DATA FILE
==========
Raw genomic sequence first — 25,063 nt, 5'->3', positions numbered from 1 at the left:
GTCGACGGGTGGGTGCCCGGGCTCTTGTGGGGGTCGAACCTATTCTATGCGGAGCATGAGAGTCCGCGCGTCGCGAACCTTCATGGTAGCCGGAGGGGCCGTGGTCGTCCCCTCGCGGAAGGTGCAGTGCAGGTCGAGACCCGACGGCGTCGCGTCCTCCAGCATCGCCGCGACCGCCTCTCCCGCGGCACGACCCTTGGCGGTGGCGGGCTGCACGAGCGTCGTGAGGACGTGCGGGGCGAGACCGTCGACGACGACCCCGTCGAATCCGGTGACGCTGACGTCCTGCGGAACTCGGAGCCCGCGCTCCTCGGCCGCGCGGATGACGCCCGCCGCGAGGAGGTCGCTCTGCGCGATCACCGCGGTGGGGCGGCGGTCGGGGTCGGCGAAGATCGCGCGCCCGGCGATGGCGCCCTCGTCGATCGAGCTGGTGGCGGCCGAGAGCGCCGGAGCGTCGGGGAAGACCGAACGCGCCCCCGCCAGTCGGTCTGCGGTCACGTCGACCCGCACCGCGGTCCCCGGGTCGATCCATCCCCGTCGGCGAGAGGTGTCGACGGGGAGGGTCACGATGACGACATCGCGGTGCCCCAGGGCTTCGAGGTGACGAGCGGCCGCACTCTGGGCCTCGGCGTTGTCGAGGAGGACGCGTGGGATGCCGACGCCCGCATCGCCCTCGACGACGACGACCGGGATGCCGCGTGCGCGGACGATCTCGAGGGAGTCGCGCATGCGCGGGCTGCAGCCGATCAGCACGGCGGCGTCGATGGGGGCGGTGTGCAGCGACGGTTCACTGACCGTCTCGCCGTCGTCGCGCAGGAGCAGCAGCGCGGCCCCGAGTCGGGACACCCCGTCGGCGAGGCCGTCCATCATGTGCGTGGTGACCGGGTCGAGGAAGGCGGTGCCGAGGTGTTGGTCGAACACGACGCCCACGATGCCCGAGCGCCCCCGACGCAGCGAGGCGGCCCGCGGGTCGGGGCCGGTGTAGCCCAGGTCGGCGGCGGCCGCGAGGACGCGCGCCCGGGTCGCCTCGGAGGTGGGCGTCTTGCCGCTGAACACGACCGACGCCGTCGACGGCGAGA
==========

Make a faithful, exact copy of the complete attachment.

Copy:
Raw genomic sequence first — 25,063 nt, 5'->3', positions numbered from 1 at the left:
GTCGACGGGTGGGTGCCCGGGCTCTTGTGGGGGTCGAACCTATTCTATGCGGAGCATGAGAGTCCGCGCGTCGCGAACCTTCATGGTAGCCGGAGGGGCCGTGGTCGTCCCCTCGCGGAAGGTGCAGTGCAGGTCGAGACCCGACGGCGTCGCGTCCTCCAGCATCGCCGCGACCGCCTCTCCCGCGGCACGACCCTTGGCGGTGGCGGGCTGCACGAGCGTCGTGAGGACGTGCGGGGCGAGACCGTCGACGACGACCCCGTCGAATCCGGTGACGCTGACGTCCTGCGGAACTCGGAGCCCGCGCTCCTCGGCCGCGCGGATGACGCCCGCCGCGAGGAGGTCGCTCTGCGCGATCACCGCGGTGGGGCGGCGGTCGGGGTCGGCGAAGATCGCGCGCCCGGCGATGGCGCCCTCGTCGATCGAGCTGGTGGCGGCCGAGAGCGCCGGAGCGTCGGGGAAGACCGAACGCGCCCCCGCCAGTCGGTCTGCGGTCACGTCGACCCGCACCGCGGTCCCCGGGTCGATCCATCCCCGTCGGCGAGAGGTGTCGACGGGGAGGGTCACGATGACGACATCGCGGTGCCCCAGGGCTTCGAGGTGACGAGCGGCCGCACTCTGGGCCTCGGCGTTGTCGAGGAGGACGCGTGGGATGCCGACGCCCGCATCGCCCTCGACGACGACGACCGGGATGCCGCGTGCGCGGACGATCTCGAGGGAGTCGCGCATGCGCGGGCTGCAGCCGATCAGCACGGCGGCGTCGATGGGGGCGGTGTGCAGCGACGGTTCACTGACCGTCTCGCCGTCGTCGCGCAGGAGCAGCAGCGCGGCCCCGAGTCGGGACACCCCGTCGGCGAGGCCGTCCATCATGTGCGTGGTGACCGGGTCGAGGAAGGCGGTGCCGAGGTGTTGGTCGAACACGACGCCCACGATGCCCGAGCGCCCCCGACGCAGCGAGGCGGCCCGCGGGTCGGGGCCGGTGTAGCCCAGGTCGGCGGCGGCCGCGAGGACGCGCGCCCGGGTCGCCTCGGAGGTGGGCGTCTTGCCGCTGAACACGACCGACGCCGTCGACGGCGAGA